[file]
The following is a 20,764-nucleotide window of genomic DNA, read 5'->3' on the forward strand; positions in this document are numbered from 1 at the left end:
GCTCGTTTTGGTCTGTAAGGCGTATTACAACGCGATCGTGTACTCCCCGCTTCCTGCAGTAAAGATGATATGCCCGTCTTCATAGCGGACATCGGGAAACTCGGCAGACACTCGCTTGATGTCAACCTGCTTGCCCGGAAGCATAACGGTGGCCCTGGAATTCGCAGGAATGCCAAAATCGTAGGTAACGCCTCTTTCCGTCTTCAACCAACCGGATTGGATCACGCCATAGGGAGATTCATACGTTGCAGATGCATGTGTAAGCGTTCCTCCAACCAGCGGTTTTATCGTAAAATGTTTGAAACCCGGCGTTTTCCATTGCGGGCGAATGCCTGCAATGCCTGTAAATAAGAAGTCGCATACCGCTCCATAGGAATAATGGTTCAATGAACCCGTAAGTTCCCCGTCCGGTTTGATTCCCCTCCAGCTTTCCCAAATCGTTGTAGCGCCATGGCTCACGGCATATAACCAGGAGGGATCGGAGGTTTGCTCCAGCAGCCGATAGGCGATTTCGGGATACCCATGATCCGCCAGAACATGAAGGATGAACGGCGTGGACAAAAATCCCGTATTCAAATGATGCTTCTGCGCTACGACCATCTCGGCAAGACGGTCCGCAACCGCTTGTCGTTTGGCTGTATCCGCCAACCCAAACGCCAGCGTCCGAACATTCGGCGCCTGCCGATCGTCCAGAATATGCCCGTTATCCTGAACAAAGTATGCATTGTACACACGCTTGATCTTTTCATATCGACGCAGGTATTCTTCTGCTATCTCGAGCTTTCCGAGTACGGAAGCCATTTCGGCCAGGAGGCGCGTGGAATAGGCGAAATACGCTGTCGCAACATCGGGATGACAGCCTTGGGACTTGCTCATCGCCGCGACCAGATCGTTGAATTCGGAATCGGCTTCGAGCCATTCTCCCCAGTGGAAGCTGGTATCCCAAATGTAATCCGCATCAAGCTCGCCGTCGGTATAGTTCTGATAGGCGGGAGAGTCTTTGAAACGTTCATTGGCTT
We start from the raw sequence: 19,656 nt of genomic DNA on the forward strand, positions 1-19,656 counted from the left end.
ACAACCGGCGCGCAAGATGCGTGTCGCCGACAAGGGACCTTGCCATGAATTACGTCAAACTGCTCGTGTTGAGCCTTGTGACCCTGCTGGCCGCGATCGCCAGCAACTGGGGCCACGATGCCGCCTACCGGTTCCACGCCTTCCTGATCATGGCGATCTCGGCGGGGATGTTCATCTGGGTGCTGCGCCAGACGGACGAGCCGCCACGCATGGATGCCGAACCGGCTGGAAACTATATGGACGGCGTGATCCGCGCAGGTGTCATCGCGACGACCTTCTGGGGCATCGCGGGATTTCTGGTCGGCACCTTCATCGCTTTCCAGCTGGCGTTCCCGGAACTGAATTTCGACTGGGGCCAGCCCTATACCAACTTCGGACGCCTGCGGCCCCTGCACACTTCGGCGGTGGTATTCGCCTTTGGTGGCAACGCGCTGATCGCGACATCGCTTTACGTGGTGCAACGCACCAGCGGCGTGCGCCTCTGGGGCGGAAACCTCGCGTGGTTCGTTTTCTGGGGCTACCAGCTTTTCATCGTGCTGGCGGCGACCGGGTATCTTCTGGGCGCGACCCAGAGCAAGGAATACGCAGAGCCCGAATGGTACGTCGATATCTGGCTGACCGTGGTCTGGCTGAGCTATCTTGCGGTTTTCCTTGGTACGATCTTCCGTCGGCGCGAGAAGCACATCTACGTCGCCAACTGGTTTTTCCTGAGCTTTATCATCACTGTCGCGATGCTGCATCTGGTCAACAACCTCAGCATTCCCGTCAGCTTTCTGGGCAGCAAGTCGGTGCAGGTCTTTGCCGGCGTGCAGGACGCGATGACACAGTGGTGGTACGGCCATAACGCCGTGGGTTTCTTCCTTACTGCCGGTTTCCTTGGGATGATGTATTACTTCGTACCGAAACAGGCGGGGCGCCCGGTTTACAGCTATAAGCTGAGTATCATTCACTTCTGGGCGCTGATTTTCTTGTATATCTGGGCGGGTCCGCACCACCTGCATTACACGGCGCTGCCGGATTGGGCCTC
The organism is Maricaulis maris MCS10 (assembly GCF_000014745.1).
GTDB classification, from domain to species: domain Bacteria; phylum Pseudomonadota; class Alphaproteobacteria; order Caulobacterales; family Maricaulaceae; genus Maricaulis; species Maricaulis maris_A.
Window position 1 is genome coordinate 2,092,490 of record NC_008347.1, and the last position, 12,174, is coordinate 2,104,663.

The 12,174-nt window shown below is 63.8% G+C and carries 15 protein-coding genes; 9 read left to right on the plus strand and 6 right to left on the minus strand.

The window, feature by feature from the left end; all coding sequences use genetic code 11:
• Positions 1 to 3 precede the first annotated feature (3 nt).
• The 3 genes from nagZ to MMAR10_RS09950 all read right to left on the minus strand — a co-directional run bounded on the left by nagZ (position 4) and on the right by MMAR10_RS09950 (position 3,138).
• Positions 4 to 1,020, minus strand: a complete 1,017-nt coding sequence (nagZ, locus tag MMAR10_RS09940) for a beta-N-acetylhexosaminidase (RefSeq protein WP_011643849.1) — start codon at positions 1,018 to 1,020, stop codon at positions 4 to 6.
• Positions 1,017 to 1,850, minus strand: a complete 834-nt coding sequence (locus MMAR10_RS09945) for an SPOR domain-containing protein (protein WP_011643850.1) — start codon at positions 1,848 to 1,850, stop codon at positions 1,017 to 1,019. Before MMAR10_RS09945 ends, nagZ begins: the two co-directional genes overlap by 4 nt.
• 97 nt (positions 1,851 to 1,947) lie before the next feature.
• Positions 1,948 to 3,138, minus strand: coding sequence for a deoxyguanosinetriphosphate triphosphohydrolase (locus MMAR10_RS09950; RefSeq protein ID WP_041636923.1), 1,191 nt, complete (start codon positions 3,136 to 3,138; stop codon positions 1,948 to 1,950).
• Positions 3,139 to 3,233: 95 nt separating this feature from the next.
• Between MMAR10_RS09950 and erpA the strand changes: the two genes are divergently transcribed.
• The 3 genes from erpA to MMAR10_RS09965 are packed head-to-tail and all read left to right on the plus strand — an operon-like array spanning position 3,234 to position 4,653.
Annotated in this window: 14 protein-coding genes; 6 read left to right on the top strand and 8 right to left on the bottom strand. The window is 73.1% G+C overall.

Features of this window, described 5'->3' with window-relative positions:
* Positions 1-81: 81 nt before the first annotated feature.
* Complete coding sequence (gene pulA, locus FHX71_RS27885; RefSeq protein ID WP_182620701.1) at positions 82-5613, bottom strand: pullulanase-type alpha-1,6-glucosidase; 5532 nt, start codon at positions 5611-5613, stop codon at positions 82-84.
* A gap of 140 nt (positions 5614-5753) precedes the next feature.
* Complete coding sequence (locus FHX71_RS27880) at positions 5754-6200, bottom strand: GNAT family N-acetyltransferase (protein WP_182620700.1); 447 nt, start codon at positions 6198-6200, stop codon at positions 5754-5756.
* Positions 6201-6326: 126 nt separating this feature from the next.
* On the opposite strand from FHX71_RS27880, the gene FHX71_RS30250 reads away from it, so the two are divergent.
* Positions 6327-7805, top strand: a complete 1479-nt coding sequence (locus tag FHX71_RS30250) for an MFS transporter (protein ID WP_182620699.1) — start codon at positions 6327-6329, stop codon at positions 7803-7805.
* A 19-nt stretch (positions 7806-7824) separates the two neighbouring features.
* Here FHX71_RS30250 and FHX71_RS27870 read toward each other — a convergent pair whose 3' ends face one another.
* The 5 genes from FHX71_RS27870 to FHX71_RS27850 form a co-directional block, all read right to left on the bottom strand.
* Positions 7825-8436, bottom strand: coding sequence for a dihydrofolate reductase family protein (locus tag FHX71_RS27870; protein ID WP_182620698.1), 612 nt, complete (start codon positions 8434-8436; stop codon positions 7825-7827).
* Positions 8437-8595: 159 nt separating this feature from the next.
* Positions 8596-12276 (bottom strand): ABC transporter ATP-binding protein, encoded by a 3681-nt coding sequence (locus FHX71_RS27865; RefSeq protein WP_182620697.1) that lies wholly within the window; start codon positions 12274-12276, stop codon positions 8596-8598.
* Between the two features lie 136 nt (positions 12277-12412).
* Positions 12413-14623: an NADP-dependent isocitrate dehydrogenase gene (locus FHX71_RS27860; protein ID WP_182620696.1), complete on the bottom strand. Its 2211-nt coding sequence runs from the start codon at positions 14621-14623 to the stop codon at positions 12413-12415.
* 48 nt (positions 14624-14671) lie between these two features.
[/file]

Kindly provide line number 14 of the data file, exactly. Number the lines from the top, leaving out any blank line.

• 97 nt (positions 1,851 to 1,947) lie before the next feature.